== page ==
Ocracoke students back in class one month after Dorian
Students on Ocracoke Island are returning to the classroom one month after Hurricane Dorian.
School officials say classes will be in different, temporary locations Monday as repairs are ongoing.
Pre-school, kindergarten and first grade classrooms will be held at Ocracoke Child Care, grades 2-5 will be held at the elementary school and grades 6-12 will be held at the North Carolina Center for the Advancement of Teaching.
Start and end times are staggered to help families who may need to go to multiple school locations. Parents are encouraged to carpool because parking is limited.
Ocracoke suffered the most damage from the storm that made landfall on the Outer Banks September 6.
Ocracoke School was flooded with more than three feet of water. Hyde County School Superintendent Stephen Basnight says the gym is still a pond and expensive equipment in other rooms remains damaged.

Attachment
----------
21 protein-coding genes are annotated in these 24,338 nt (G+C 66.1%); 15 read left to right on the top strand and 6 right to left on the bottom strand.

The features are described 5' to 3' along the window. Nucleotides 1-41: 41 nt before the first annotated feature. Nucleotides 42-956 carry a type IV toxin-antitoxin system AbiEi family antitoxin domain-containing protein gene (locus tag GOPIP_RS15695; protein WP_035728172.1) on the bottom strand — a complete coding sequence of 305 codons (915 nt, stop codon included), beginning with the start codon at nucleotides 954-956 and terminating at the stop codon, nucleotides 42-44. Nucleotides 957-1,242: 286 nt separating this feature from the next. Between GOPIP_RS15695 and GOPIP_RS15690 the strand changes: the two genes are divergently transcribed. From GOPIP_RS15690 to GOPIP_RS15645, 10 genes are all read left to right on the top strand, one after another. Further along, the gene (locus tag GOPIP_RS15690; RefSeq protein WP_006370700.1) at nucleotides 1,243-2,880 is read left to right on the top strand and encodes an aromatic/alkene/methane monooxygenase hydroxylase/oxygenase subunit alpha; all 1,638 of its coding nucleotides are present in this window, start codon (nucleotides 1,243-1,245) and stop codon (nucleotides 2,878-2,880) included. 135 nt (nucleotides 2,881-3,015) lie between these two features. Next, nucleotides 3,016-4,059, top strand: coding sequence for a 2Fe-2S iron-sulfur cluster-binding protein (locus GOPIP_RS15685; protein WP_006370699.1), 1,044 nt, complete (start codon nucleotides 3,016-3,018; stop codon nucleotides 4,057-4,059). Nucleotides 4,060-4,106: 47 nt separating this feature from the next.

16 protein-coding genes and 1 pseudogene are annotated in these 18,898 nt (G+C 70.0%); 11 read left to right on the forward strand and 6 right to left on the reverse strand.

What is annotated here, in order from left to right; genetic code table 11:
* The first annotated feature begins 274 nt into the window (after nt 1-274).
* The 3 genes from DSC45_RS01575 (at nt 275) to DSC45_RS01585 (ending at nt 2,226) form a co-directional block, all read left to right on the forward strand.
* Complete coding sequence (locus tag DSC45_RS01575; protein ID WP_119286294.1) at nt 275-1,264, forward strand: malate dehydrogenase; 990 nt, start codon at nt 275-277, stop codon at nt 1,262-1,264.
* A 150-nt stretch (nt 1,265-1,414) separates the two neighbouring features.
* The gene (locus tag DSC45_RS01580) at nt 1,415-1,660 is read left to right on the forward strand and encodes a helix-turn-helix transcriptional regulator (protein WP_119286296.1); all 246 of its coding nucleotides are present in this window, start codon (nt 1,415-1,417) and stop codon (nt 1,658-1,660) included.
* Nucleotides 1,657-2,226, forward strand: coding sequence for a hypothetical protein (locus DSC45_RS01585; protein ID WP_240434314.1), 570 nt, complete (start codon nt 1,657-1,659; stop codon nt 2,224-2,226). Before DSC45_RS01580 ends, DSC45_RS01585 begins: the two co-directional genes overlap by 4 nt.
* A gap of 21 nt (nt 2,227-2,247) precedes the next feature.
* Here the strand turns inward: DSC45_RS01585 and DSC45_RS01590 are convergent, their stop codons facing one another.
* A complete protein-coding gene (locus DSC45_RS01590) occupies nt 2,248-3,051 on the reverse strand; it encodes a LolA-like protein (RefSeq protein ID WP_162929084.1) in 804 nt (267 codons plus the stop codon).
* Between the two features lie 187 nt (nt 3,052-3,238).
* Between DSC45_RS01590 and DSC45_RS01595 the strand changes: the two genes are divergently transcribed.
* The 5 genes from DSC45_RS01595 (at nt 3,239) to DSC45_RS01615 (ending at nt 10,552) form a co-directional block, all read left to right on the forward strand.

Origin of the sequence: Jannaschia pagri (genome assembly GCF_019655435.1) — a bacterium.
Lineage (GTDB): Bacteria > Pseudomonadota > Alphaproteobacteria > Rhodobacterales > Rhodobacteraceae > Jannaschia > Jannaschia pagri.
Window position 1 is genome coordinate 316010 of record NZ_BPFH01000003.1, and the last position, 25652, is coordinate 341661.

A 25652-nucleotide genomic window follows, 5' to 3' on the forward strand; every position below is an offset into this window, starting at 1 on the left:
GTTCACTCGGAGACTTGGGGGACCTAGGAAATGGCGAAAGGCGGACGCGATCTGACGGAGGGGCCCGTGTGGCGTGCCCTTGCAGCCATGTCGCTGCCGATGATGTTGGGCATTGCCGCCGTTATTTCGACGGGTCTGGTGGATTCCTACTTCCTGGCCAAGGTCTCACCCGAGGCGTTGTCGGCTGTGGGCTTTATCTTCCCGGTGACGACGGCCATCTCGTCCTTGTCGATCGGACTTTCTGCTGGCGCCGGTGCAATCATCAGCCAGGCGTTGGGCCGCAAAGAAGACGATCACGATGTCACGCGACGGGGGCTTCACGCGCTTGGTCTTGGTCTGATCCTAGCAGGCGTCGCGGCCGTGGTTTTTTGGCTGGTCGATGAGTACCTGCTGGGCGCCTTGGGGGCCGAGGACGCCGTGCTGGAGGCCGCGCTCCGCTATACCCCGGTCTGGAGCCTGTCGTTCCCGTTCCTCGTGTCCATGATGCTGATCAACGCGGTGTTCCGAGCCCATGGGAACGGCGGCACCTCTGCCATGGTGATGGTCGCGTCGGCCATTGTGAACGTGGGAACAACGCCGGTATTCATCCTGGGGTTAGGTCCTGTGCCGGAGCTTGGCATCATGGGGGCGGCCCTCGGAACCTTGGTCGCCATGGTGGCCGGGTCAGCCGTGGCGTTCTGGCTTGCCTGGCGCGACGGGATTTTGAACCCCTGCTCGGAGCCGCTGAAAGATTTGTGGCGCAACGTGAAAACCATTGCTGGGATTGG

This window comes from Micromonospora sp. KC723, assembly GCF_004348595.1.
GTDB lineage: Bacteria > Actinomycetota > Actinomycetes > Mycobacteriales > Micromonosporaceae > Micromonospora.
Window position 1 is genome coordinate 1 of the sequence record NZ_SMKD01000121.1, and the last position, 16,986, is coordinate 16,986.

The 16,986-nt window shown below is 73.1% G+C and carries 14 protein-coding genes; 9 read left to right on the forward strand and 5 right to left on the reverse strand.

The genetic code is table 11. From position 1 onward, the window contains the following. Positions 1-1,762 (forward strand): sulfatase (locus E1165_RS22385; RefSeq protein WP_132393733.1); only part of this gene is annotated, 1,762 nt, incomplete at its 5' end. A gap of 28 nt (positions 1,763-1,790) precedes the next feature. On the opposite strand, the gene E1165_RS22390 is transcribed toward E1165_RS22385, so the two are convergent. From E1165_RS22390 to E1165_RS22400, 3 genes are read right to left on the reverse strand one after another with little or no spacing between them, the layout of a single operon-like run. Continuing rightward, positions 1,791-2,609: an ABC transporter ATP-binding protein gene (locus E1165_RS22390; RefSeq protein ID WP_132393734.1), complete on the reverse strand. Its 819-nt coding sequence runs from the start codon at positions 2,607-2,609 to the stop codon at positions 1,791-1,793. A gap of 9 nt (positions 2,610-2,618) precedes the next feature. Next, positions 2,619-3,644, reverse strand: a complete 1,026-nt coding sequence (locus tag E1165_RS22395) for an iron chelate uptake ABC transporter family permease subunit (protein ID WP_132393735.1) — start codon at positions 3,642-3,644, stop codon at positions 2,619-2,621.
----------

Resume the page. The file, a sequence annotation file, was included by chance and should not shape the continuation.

Students have been taking classes online with iPads from the state for the last month.
A month after Hurricane Dorian inundated a barrier island, students still haven't been able to return to their school building.
The News & Observer reports the State Board of Education on Thursday got an overview of the storm's impact on state schools. Hyde County School Superintendent Stephen Basnight, who oversees Ocracoke School, told the board the community remains ``devastated."
Ocracoke suffered the most damage from the early September hurricane. Ocracoke School was flooded with more than 3 feet of water. Basnight said the gym is still a pond, and expensive equipment in other rooms remains damaged.
Ocracoke students have been taking classes online with the aid of iPads from the state. They're scheduled to physically return to class on Oct. 7 at different locations.